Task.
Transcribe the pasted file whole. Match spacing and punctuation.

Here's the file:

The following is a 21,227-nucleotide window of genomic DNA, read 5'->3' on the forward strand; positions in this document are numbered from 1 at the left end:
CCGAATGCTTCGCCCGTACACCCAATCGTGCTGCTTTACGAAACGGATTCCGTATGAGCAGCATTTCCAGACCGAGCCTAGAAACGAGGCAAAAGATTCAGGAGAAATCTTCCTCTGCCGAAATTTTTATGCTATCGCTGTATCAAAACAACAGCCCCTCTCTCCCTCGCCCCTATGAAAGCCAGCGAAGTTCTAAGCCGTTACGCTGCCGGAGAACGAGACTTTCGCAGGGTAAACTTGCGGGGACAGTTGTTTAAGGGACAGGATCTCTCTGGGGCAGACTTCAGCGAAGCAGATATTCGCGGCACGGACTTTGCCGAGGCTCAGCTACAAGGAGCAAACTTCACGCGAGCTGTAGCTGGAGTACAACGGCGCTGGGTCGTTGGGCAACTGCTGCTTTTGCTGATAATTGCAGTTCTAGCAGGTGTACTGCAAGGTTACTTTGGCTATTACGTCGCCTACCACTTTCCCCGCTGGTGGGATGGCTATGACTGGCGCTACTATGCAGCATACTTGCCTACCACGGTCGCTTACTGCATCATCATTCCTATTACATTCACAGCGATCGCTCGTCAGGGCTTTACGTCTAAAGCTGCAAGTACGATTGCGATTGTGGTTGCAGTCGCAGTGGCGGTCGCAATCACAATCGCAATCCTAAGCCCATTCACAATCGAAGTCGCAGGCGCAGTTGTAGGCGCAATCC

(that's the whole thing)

The following is a 21,227-nucleotide window of genomic DNA, read 5'->3' on the forward strand; positions in this document are numbered from 1 at the left end:
CCGAATGCTTCGCCCGTACACCCAATCGTGCTGCTTTACGAAACGGATTCCGTATGAGCAGCATTTCCAGACCGAGCCTAGAAACGAGGCAAAAGATTCAGGAGAAATCTTCCTCTGCCGAAATTTTTATGCTATCGCTGTATCAAAACAACAGCCCCTCTCTCCCTCGCCCCTATGAAAGCCAGCGAAGTTCTAAGCCGTTACGCTGCCGGAGAACGAGACTTTCGCAGGGTAAACTTGCGGGGACAGTTGTTTAAGGGACAGGATCTCTCTGGGGCAGACTTCAGCGAAGCAGATATTCGCGGCACGGACTTTGCCGAGGCTCAGCTACAAGGAGCAAACTTCACGCGAGCTGTAGCTGGAGTACAACGGCGCTGGGTCGTTGGGCAACTGCTGCTTTTGCTGATAATTGCAGTTCTAGCAGGTGTACTGCAAGGTTACTTTGGCTATTACGTCGCCTACCACTTTCCCCGCTGGTGGGATGGCTATGACTGGCGCTACTATGCAGCATACTTGCCTACCACGGTCGCTTACTGCATCATCATTCCTATTACATTCACAGCGATCGCTCGTCAGGGCTTTACGTCTAAAGCTGCAAGTACGATTGCGATTGTGGTTGCAGTCGCAGTGGCGGTCGCAATCACAATCGCAATCCTAAGCCCATTCACAATCGAAGTCGCAGGCGCAGTTGTAGGCGCAATCC